Why Stone Temple Pilots May Not Make Rock Hall of Fame (But Should)


Edited by Brett Buchanan

With Pearl Jam recently becoming alternative rock’s latest band to be inducted into the Rock and Roll Hall of Fame, the topic of discussion has shifted to, “Who’s Next?” The 90’s grunge and alternative boom no doubt provided a plethora of top notch acts. A band that almost automatically rises to the surface is Stone Temple Pilots.  One of the generation’s most enduring and influential acts, STP etched out a career filled with massive highs, and equally tragic lows. Multiple multi-platinum albums, a seeming endlessly amount of alternative rock radio staples, and one of the most charismatic, powerful frontmen not only of the genre, but in the history of rock music.

Stone Temple Pilots seem an obvious choice for induction. But the Rock and Roll Hall of Fame is a funny organization. Just ask bands like Rush, Kiss and Deep Purple, who it took decades to induct; despite seemingly being no-brainers. Without question, Stone Temple Pilots have a lot of the prerequisites and credentials to be enshrined in the Hall of Fame. But while they clearly deserve to be, nothing is ever guaranteed. When Pearl Jam was inducted into the Hall of Fame, the Hall claimed that Pearl Jam influenced Stone Temple Pilots, giving a hint at what they may think of STP. Let’s take a closer look at why STP absolutely should be inducted, but may face an uphill battle.

Music, especially good music, is made for the people, by the people. Scott Weiland, Robert DeLeo, Dean DeLeo and Eric Kretz struck gold as a group of friends (and brothers) who had undeniable chemistry, and a knack for writing incredibly catchy, hard-hitting rock songs. Huge choruses, powerful vocals, crunching guitars, and a swinging rhythm section. The complete package. In their heyday, STP had an innate ability to cover a massive amount of musical ground while not compromising who they were as musicians and as people.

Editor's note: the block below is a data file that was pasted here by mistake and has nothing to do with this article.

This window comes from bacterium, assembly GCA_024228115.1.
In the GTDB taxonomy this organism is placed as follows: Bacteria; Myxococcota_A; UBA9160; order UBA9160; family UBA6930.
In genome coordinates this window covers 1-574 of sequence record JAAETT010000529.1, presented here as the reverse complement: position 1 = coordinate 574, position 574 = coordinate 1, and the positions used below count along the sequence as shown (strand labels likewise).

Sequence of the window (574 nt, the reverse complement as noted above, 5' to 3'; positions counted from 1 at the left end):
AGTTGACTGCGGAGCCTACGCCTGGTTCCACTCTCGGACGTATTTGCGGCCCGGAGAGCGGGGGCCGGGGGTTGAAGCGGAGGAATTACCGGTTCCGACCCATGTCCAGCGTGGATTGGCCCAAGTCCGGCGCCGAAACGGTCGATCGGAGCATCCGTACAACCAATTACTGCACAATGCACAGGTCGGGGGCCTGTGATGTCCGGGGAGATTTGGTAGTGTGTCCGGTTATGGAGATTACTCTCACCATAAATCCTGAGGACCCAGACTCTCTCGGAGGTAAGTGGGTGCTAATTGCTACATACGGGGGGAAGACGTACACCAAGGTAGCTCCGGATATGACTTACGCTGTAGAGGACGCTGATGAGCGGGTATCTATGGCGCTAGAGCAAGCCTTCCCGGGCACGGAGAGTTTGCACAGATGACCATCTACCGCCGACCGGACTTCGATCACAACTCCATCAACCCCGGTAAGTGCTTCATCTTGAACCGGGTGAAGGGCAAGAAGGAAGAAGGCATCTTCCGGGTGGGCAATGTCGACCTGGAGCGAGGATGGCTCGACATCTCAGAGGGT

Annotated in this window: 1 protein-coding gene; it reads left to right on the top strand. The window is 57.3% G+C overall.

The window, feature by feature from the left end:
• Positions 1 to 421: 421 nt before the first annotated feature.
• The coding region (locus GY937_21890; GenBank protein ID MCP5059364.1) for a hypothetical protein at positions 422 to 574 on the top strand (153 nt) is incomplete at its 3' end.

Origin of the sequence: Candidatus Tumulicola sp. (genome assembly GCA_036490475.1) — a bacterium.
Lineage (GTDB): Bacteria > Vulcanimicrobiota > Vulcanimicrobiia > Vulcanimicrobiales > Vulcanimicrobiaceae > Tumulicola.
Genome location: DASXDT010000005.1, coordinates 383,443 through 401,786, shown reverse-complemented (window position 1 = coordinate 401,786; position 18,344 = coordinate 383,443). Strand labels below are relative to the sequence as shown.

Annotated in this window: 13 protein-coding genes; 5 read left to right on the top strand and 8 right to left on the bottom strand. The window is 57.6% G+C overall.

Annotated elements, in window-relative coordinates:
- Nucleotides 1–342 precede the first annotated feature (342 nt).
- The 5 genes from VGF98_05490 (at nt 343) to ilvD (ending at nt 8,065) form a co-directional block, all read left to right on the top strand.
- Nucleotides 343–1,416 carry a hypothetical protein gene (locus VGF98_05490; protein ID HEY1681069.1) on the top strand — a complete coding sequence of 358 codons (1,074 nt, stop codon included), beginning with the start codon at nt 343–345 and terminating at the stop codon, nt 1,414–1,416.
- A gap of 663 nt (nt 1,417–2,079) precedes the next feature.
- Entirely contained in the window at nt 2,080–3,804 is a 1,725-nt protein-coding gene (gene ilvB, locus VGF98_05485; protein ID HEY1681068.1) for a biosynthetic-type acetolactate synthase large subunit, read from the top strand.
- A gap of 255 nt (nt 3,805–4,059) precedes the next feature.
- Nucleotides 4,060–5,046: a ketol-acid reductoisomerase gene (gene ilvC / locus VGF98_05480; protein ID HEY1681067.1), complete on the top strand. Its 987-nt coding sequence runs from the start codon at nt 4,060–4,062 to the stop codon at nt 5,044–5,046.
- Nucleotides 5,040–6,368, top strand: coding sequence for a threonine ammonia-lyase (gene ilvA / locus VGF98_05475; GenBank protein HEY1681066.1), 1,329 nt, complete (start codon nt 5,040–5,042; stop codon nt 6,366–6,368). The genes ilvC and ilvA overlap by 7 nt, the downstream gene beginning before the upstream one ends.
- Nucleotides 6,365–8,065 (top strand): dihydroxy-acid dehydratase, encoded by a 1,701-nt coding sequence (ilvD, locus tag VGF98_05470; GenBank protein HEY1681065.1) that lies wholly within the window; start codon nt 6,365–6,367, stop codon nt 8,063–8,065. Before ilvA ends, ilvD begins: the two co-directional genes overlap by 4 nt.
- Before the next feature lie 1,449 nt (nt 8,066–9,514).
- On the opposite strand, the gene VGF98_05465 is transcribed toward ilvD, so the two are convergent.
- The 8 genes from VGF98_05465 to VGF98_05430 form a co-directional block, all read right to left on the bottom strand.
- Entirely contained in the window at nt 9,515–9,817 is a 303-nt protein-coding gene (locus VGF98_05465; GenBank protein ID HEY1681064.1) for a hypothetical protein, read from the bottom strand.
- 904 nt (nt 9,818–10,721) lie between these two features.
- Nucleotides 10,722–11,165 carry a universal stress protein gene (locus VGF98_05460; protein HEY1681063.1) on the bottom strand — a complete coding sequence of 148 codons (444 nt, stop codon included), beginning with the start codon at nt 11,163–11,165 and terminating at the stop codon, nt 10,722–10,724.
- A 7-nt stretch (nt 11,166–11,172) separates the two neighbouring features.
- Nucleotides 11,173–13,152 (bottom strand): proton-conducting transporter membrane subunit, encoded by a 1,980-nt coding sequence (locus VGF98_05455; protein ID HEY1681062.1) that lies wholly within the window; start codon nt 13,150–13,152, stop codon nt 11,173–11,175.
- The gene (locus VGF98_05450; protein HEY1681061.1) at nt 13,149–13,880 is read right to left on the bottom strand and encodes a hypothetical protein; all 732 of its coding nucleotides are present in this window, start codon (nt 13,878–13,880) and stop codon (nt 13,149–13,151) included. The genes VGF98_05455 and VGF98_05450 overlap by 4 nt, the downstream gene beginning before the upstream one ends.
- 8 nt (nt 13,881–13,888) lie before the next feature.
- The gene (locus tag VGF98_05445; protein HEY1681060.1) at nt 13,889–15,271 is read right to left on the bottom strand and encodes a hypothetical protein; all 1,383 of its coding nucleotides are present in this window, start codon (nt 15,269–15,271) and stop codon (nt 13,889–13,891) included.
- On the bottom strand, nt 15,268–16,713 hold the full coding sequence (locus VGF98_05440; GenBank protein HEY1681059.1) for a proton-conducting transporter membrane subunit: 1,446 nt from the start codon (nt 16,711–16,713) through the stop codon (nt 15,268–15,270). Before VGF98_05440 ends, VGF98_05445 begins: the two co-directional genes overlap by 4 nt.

The first two STP albums, 1992’s Core and 1994’s Purple, stand as two of the best-selling albums of the Grunge era. Being certified an impressive 8x Platinum and 6x Platinum, respectively, the commercial dominance of STP cannot be denied. Fans loved them. The juxtaposition abrasiveness of “Sex Type Thing” and the melancholy somberness of “Big Empty” proved their range. Yet while they were winning over fans in droves, critic were less than impressed with the band.

Perhaps the greatest example of the divide between fan and critic came in 1994 courtesy of Rolling Stone. In January of that year, readers of the magazine voted STP best new band, yet critics voted them the worst new band of the year. And the ribbings didn’t only come from critics. Even Saturday Night Live got in on the bashing. During Weekend Update, on a segment of Hollywood Minute Spade quipped, “I liked them better the first time…when they were called Pearl Jam.” Ouch.

To the uninitiated, there were a lot of “clone” bands popping up everywhere after Pearl Jam and the Big Four of Grunge burst out of Seattle to take over the music world. And understandably, most of those bands blended together into a generic, watered-down version of what had come first. STP may have been late to the party, but they were hardly a Pearl Jam rip-off. Anyone with a basic knowledge of Grunge, post-Grunge, and 90’s alternative can name at least five bands who more clearly and deliberately hijacked the Seattle Formula.